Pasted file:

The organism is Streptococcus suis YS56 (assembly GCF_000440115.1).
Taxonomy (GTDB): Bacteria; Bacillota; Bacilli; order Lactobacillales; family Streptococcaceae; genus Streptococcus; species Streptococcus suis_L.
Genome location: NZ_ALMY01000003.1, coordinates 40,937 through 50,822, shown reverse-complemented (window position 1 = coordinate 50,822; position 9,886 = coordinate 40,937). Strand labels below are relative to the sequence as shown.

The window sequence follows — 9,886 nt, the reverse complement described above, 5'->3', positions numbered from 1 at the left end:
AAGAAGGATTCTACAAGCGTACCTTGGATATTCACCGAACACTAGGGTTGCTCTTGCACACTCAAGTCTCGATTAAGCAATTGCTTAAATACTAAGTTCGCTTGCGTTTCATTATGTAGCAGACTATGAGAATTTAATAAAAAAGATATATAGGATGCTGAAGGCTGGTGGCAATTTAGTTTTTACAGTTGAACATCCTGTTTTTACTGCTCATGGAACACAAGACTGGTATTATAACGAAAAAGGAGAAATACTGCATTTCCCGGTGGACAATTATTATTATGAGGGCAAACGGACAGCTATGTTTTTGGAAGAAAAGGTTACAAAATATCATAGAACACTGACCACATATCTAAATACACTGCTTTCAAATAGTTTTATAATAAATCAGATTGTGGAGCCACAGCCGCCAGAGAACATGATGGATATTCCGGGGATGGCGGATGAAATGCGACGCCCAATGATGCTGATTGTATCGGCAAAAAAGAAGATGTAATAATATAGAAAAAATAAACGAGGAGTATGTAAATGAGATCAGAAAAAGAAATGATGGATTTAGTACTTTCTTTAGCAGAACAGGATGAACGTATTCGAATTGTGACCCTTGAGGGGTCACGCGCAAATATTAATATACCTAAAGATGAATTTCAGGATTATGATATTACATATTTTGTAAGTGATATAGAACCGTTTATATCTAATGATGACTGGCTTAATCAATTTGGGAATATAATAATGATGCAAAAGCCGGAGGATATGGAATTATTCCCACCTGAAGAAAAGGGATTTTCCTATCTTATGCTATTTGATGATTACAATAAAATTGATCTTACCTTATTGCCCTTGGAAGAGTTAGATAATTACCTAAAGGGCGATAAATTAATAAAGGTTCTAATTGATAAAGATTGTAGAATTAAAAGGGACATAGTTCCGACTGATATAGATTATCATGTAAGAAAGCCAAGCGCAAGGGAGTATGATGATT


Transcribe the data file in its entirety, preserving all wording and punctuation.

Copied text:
The organism is Streptococcus suis YS56 (assembly GCF_000440115.1).
Taxonomy (GTDB): Bacteria; Bacillota; Bacilli; order Lactobacillales; family Streptococcaceae; genus Streptococcus; species Streptococcus suis_L.
Genome location: NZ_ALMY01000003.1, coordinates 40,937 through 50,822, shown reverse-complemented (window position 1 = coordinate 50,822; position 9,886 = coordinate 40,937). Strand labels below are relative to the sequence as shown.

The window sequence follows — 9,886 nt, the reverse complement described above, 5'->3', positions numbered from 1 at the left end:
AAGAAGGATTCTACAAGCGTACCTTGGATATTCACCGAACACTAGGGTTGCTCTTGCACACTCAAGTCTCGATTAAGCAATTGCTTAAATACTAAGTTCGCTTGCGTTTCATTATGTAGCAGACTATGAGAATTTAATAAAAAAGATATATAGGATGCTGAAGGCTGGTGGCAATTTAGTTTTTACAGTTGAACATCCTGTTTTTACTGCTCATGGAACACAAGACTGGTATTATAACGAAAAAGGAGAAATACTGCATTTCCCGGTGGACAATTATTATTATGAGGGCAAACGGACAGCTATGTTTTTGGAAGAAAAGGTTACAAAATATCATAGAACACTGACCACATATCTAAATACACTGCTTTCAAATAGTTTTATAATAAATCAGATTGTGGAGCCACAGCCGCCAGAGAACATGATGGATATTCCGGGGATGGCGGATGAAATGCGACGCCCAATGATGCTGATTGTATCGGCAAAAAAGAAGATGTAATAATATAGAAAAAATAAACGAGGAGTATGTAAATGAGATCAGAAAAAGAAATGATGGATTTAGTACTTTCTTTAGCAGAACAGGATGAACGTATTCGAATTGTGACCCTTGAGGGGTCACGCGCAAATATTAATATACCTAAAGATGAATTTCAGGATTATGATATTACATATTTTGTAAGTGATATAGAACCGTTTATATCTAATGATGACTGGCTTAATCAATTTGGGAATATAATAATGATGCAAAAGCCGGAGGATATGGAATTATTCCCACCTGAAGAAAAGGGATTTTCCTATCTTATGCTATTTGATGATTACAATAAAATTGATCTTACCTTATTGCCCTTGGAAGAGTTAGATAATTACCTAAAGGGCGATAAATTAATAAAGGTTCTAATTGATAAAGATTGTAGAATTAAAAGGGACATAGTTCCGACTGATATAGATTATCATGTAAGAAAGCCAAGCGCAAGGGAGTATGATGATT